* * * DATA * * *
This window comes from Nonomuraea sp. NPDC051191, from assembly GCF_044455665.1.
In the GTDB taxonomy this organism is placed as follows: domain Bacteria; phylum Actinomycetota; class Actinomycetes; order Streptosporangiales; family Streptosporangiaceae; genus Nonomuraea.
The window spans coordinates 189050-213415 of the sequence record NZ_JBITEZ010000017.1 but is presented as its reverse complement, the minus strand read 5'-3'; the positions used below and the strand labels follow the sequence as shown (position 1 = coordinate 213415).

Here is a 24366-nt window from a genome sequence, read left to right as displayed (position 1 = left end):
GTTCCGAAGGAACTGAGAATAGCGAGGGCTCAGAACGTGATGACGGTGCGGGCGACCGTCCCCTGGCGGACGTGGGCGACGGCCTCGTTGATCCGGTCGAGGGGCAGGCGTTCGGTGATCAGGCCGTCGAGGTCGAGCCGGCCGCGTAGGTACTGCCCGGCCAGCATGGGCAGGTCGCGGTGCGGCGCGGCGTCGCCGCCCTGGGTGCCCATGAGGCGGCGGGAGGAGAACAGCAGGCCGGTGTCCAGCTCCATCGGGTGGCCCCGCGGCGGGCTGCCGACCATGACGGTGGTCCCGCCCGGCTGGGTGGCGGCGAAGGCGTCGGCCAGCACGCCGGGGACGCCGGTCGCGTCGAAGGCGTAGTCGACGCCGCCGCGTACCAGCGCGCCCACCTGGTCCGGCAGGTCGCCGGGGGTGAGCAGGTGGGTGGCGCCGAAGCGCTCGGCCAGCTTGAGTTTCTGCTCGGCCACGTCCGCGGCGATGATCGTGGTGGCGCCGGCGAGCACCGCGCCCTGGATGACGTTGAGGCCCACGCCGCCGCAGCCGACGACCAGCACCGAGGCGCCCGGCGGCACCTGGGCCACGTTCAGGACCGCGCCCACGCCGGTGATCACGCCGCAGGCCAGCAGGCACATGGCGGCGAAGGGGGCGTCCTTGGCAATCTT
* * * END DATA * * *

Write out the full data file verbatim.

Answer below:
This window comes from Nonomuraea sp. NPDC051191, from assembly GCF_044455665.1.
In the GTDB taxonomy this organism is placed as follows: domain Bacteria; phylum Actinomycetota; class Actinomycetes; order Streptosporangiales; family Streptosporangiaceae; genus Nonomuraea.
The window spans coordinates 189050-213415 of the sequence record NZ_JBITEZ010000017.1 but is presented as its reverse complement, the minus strand read 5'-3'; the positions used below and the strand labels follow the sequence as shown (position 1 = coordinate 213415).

Here is a 24366-nt window from a genome sequence, read left to right as displayed (position 1 = left end):
GTTCCGAAGGAACTGAGAATAGCGAGGGCTCAGAACGTGATGACGGTGCGGGCGACCGTCCCCTGGCGGACGTGGGCGACGGCCTCGTTGATCCGGTCGAGGGGCAGGCGTTCGGTGATCAGGCCGTCGAGGTCGAGCCGGCCGCGTAGGTACTGCCCGGCCAGCATGGGCAGGTCGCGGTGCGGCGCGGCGTCGCCGCCCTGGGTGCCCATGAGGCGGCGGGAGGAGAACAGCAGGCCGGTGTCCAGCTCCATCGGGTGGCCCCGCGGCGGGCTGCCGACCATGACGGTGGTCCCGCCCGGCTGGGTGGCGGCGAAGGCGTCGGCCAGCACGCCGGGGACGCCGGTCGCGTCGAAGGCGTAGTCGACGCCGCCGCGTACCAGCGCGCCCACCTGGTCCGGCAGGTCGCCGGGGGTGAGCAGGTGGGTGGCGCCGAAGCGCTCGGCCAGCTTGAGTTTCTGCTCGGCCACGTCCGCGGCGATGATCGTGGTGGCGCCGGCGAGCACCGCGCCCTGGATGACGTTGAGGCCCACGCCGCCGCAGCCGACGACCAGCACCGAGGCGCCCGGCGGCACCTGGGCCACGTTCAGGACCGCGCCCACGCCGGTGATCACGCCGCAGGCCAGCAGGCACATGGCGGCGAAGGGGGCGTCCTTGGCAATCTT